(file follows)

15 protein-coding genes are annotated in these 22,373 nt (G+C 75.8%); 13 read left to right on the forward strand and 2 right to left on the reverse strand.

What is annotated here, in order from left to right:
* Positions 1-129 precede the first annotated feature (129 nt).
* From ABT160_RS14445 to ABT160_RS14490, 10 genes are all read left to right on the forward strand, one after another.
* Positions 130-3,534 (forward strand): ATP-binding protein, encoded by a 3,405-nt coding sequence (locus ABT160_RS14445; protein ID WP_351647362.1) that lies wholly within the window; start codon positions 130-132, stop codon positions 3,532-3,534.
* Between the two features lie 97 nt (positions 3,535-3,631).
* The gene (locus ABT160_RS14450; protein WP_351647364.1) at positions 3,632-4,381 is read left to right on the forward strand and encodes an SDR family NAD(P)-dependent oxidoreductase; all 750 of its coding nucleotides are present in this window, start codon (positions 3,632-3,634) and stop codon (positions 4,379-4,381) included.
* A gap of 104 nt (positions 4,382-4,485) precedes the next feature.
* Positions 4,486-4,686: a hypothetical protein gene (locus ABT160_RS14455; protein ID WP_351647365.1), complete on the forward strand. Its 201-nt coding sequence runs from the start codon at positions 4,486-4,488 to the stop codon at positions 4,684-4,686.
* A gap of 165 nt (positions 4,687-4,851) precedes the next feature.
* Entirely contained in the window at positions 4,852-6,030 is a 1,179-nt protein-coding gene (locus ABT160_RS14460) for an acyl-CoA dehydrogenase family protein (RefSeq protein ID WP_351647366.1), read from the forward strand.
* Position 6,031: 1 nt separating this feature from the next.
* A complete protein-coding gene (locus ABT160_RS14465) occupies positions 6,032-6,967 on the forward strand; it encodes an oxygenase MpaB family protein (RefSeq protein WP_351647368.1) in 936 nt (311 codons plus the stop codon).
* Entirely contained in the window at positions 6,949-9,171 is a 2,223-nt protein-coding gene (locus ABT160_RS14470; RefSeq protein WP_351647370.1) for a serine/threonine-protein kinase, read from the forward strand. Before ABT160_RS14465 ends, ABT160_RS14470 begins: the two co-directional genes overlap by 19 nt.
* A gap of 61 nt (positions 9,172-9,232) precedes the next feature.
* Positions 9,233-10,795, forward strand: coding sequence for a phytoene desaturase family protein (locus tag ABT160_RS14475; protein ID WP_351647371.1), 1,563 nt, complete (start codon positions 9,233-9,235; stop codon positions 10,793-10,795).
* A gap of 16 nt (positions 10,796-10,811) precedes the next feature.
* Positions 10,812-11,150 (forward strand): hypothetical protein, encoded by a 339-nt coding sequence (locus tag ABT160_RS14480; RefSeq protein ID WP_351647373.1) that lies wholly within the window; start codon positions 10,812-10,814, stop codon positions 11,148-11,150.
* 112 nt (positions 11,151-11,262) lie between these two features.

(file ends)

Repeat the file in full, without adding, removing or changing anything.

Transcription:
15 protein-coding genes are annotated in these 22,373 nt (G+C 75.8%); 13 read left to right on the forward strand and 2 right to left on the reverse strand.

What is annotated here, in order from left to right:
* Positions 1-129 precede the first annotated feature (129 nt).
* From ABT160_RS14445 to ABT160_RS14490, 10 genes are all read left to right on the forward strand, one after another.
* Positions 130-3,534 (forward strand): ATP-binding protein, encoded by a 3,405-nt coding sequence (locus ABT160_RS14445; protein ID WP_351647362.1) that lies wholly within the window; start codon positions 130-132, stop codon positions 3,532-3,534.
* Between the two features lie 97 nt (positions 3,535-3,631).
* The gene (locus ABT160_RS14450; protein WP_351647364.1) at positions 3,632-4,381 is read left to right on the forward strand and encodes an SDR family NAD(P)-dependent oxidoreductase; all 750 of its coding nucleotides are present in this window, start codon (positions 3,632-3,634) and stop codon (positions 4,379-4,381) included.
* A gap of 104 nt (positions 4,382-4,485) precedes the next feature.
* Positions 4,486-4,686: a hypothetical protein gene (locus ABT160_RS14455; protein ID WP_351647365.1), complete on the forward strand. Its 201-nt coding sequence runs from the start codon at positions 4,486-4,488 to the stop codon at positions 4,684-4,686.
* A gap of 165 nt (positions 4,687-4,851) precedes the next feature.
* Entirely contained in the window at positions 4,852-6,030 is a 1,179-nt protein-coding gene (locus ABT160_RS14460) for an acyl-CoA dehydrogenase family protein (RefSeq protein ID WP_351647366.1), read from the forward strand.
* Position 6,031: 1 nt separating this feature from the next.
* A complete protein-coding gene (locus ABT160_RS14465) occupies positions 6,032-6,967 on the forward strand; it encodes an oxygenase MpaB family protein (RefSeq protein WP_351647368.1) in 936 nt (311 codons plus the stop codon).
* Entirely contained in the window at positions 6,949-9,171 is a 2,223-nt protein-coding gene (locus ABT160_RS14470; RefSeq protein WP_351647370.1) for a serine/threonine-protein kinase, read from the forward strand. Before ABT160_RS14465 ends, ABT160_RS14470 begins: the two co-directional genes overlap by 19 nt.
* A gap of 61 nt (positions 9,172-9,232) precedes the next feature.
* Positions 9,233-10,795, forward strand: coding sequence for a phytoene desaturase family protein (locus tag ABT160_RS14475; protein ID WP_351647371.1), 1,563 nt, complete (start codon positions 9,233-9,235; stop codon positions 10,793-10,795).
* A gap of 16 nt (positions 10,796-10,811) precedes the next feature.
* Positions 10,812-11,150 (forward strand): hypothetical protein, encoded by a 339-nt coding sequence (locus tag ABT160_RS14480; RefSeq protein ID WP_351647373.1) that lies wholly within the window; start codon positions 10,812-10,814, stop codon positions 11,148-11,150.
* 112 nt (positions 11,151-11,262) lie between these two features.